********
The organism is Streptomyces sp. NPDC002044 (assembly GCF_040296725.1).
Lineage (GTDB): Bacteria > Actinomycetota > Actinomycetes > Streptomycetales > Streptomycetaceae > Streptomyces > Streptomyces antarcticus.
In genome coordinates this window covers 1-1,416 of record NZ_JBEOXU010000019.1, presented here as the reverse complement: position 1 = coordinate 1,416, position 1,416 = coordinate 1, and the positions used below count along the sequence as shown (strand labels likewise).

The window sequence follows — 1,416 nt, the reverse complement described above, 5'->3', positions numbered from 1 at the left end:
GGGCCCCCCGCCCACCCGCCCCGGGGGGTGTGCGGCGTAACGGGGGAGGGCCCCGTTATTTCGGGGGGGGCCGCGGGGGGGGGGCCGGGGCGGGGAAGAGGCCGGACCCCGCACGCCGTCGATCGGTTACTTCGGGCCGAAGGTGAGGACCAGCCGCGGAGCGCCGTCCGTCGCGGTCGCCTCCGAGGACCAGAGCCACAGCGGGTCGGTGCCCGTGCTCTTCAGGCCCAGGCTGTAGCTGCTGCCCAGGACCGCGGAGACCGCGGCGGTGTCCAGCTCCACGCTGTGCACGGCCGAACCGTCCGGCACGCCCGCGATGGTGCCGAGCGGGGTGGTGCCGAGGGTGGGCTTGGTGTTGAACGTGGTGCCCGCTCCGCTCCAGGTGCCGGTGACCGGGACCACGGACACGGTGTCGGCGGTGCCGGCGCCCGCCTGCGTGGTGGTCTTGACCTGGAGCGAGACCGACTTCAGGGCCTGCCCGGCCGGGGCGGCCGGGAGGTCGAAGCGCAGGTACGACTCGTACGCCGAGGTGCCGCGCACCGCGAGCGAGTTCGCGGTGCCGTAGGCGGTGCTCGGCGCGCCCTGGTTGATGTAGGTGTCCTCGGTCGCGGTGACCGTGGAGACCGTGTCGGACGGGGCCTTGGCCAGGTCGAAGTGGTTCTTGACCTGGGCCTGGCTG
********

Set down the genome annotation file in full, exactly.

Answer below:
The organism is Streptomyces sp. NPDC002044 (assembly GCF_040296725.1).
Lineage (GTDB): Bacteria > Actinomycetota > Actinomycetes > Streptomycetales > Streptomycetaceae > Streptomyces > Streptomyces antarcticus.
In genome coordinates this window covers 1-1,416 of record NZ_JBEOXU010000019.1, presented here as the reverse complement: position 1 = coordinate 1,416, position 1,416 = coordinate 1, and the positions used below count along the sequence as shown (strand labels likewise).

The window sequence follows — 1,416 nt, the reverse complement described above, 5'->3', positions numbered from 1 at the left end:
GGGCCCCCCGCCCACCCGCCCCGGGGGGTGTGCGGCGTAACGGGGGAGGGCCCCGTTATTTCGGGGGGGGCCGCGGGGGGGGGGCCGGGGCGGGGAAGAGGCCGGACCCCGCACGCCGTCGATCGGTTACTTCGGGCCGAAGGTGAGGACCAGCCGCGGAGCGCCGTCCGTCGCGGTCGCCTCCGAGGACCAGAGCCACAGCGGGTCGGTGCCCGTGCTCTTCAGGCCCAGGCTGTAGCTGCTGCCCAGGACCGCGGAGACCGCGGCGGTGTCCAGCTCCACGCTGTGCACGGCCGAACCGTCCGGCACGCCCGCGATGGTGCCGAGCGGGGTGGTGCCGAGGGTGGGCTTGGTGTTGAACGTGGTGCCCGCTCCGCTCCAGGTGCCGGTGACCGGGACCACGGACACGGTGTCGGCGGTGCCGGCGCCCGCCTGCGTGGTGGTCTTGACCTGGAGCGAGACCGACTTCAGGGCCTGCCCGGCCGGGGCGGCCGGGAGGTCGAAGCGCAGGTACGACTCGTACGCCGAGGTGCCGCGCACCGCGAGCGAGTTCGCGGTGCCGTAGGCGGTGCTCGGCGCGCCCTGGTTGATGTAGGTGTCCTCGGTCGCGGTGACCGTGGAGACCGTGTCGGACGGGGCCTTGGCCAGGTCGAAGTGGTTCTTGACCTGGGCCTGGCTG